, but the last time I tried that, Dad said I wasn't showing a sweet spirit. I'm seventeen now, and not only am I supposed to watch out for my little brothers and sisters, I'm supposed to be their model of proper behavior.
“Rachel! Rachel!” Someone is yelling my name from across the parking lot. I turn and spot my older sister, Faith, waving me over with the one arm she isn't using to hold her infant son, Caleb. It's early May in Texas and five hundred billion degrees, but somehow Faith isn't sweating, and her lavender blouse and knee-length denim skirt don't have a spot of baby puke on them.
“Hi,” I say, joining her and some of the other young mothers of the congregation, several just a few years older than me. They stand in a loose circle holding their little ones, and their carefully groomed appearances and enthusiastic smiles make me run my fingers through my long, dark curls so I don't look too disheveled. I wish not for the first time that my hair were straighter like Faith's, but almost immediately I hear my father's voice reminding me that
a sound heart
the life of the flesh: but envy the rottenness of the bones
. I imagine my bones strong and pure, constructed of nothing but molecules of good thoughts, absent of any vanity. I smile at everyone and wiggle my fingers at my little nephew Caleb, choosing to give him my full attention while the other girls chatter around me.
“I was just saying,” Faith starts, shifting Caleb from one hip to another with ease, “that James's testimony really moved me, really moved us all, actually, and I think the Lord has laid it on our hearts to try and organize some time for fellowship, where some of us older girls get together with some of the younger girls and talk about, you know, modest dress. About helping the boys and the young men in their struggle to remain spiritually pure. Just, you know, recommitting to that idea of biblical femininity.”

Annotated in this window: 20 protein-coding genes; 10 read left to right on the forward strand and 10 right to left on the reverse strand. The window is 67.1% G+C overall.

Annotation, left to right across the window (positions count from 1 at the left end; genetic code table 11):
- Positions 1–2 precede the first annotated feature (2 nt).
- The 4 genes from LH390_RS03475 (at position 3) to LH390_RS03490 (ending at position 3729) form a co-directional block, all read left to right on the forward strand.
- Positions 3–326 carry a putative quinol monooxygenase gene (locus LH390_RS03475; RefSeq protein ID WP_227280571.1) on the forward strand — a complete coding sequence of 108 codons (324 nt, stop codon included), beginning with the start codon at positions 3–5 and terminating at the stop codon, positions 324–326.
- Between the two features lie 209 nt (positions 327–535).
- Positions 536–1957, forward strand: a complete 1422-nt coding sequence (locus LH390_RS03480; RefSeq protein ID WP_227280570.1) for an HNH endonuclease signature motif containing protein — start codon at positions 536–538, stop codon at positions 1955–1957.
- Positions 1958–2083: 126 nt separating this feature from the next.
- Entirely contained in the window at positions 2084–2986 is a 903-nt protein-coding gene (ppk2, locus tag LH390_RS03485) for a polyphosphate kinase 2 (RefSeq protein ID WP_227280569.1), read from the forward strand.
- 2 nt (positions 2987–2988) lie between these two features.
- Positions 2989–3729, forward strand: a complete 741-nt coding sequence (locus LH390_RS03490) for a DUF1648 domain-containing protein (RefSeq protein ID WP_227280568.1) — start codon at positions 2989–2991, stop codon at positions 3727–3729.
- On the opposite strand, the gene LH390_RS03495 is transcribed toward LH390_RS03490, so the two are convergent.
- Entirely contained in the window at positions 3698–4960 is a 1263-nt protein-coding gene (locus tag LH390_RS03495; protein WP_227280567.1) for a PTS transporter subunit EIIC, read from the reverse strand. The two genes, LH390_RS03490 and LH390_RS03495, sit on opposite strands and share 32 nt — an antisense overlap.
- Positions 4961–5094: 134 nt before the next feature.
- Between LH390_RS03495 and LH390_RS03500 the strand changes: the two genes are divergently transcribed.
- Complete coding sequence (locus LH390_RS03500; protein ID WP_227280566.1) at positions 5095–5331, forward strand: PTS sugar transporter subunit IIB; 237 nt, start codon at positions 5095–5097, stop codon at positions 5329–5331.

Faith's voice is filled with enthusiasm, each sentence practically spilling on top of the next one. The other girls are nodding. Faith has always been good at helping us think of others. When we were little, she taught me to flip over magazine covers in the grocery checkout line if they had immodest images of girls and women that might tempt the eyes of our brothers.
“That sounds like it would be nice,” I say. Faith is talking on excitedly when my eyes spot James Fulton by the side of Calvary Christian. He's alone. The quick smile he shared with his parents at the end of the service is gone now, and he leans against the church wall, staring out at a cinder-block building in the lot next door. The building used to house a tractor-and-lawn-mower repair service, but it was abandoned a long time ago, and now it's just a crumbling mess of a place. It's not anything to look at, that's for sure, but James is watching it like it's something worth watching.
His cheeks still appear redâmaybe this time from the heat outsideâand he takes a big gulp of air and tips his head back against the side of the church, shifting his gaze to the blue, cloudless sky. I imagine myself stepping up in front of the entire congregation to admit my deepest sins, and I know that James feels an embarrassment so painful he can barely stand to look any of us in the eye.
We should show compassion toward sinners, and James looks so pitiful standing there all by himself that I want somebody to walk over to talk to him about the weather or where he got his yellow polyester shirt or something that doesn't have to do with his sinful behavior or Journey of Faith or how proud we are of how he's walking with Jesus. But nobody goes to him, least of all me.
“I mean, I think we would be really honoring James's testimony if we put his words into action, don't you think?” Faith continues, almost breathless in her excitement.
“Oh, definitely,” I answer, offering a quick smile.
When my father finds me a few minutes later and tells me it's time to leave, James Fulton is still standing there alone.
*Â Â Â *Â Â Â *
“Rachel, are the beans almost ready?”
“Just about done,” I answer, giving them a nudge with my fork.
My mother smiles at me and nods. “What were you looking at out there?” she asks, motioning toward the kitchen window.
I shrug my shoulders and mumble, “Nothing, really.” I don't want to admit I've been distracted from my work and staring at some hummingbirds darting back and forth at the shrub of yellow bells in the front yard. They love to swoop and swerve at one another to get the best flower, like little kamikaze pilots. Everyone thinks hummingbirds are these sweet little birds, but they're really hateful, actually.
“Are you feeling okay?” I ask her, pouring the beans into a serving dish. She looks paler than normal, and there's a parade of pimples marching up her normally clear complexion.
“Yes, praise God,” she answers, touching her belly. Walker baby number eleven is just a couple weeks along, and the first few months are always the worst for my mom when it comes to being pregnant. With Sarah, she spent what felt like forever trapped in the bathroom, throwing up during what should have been school time at the kitchen table.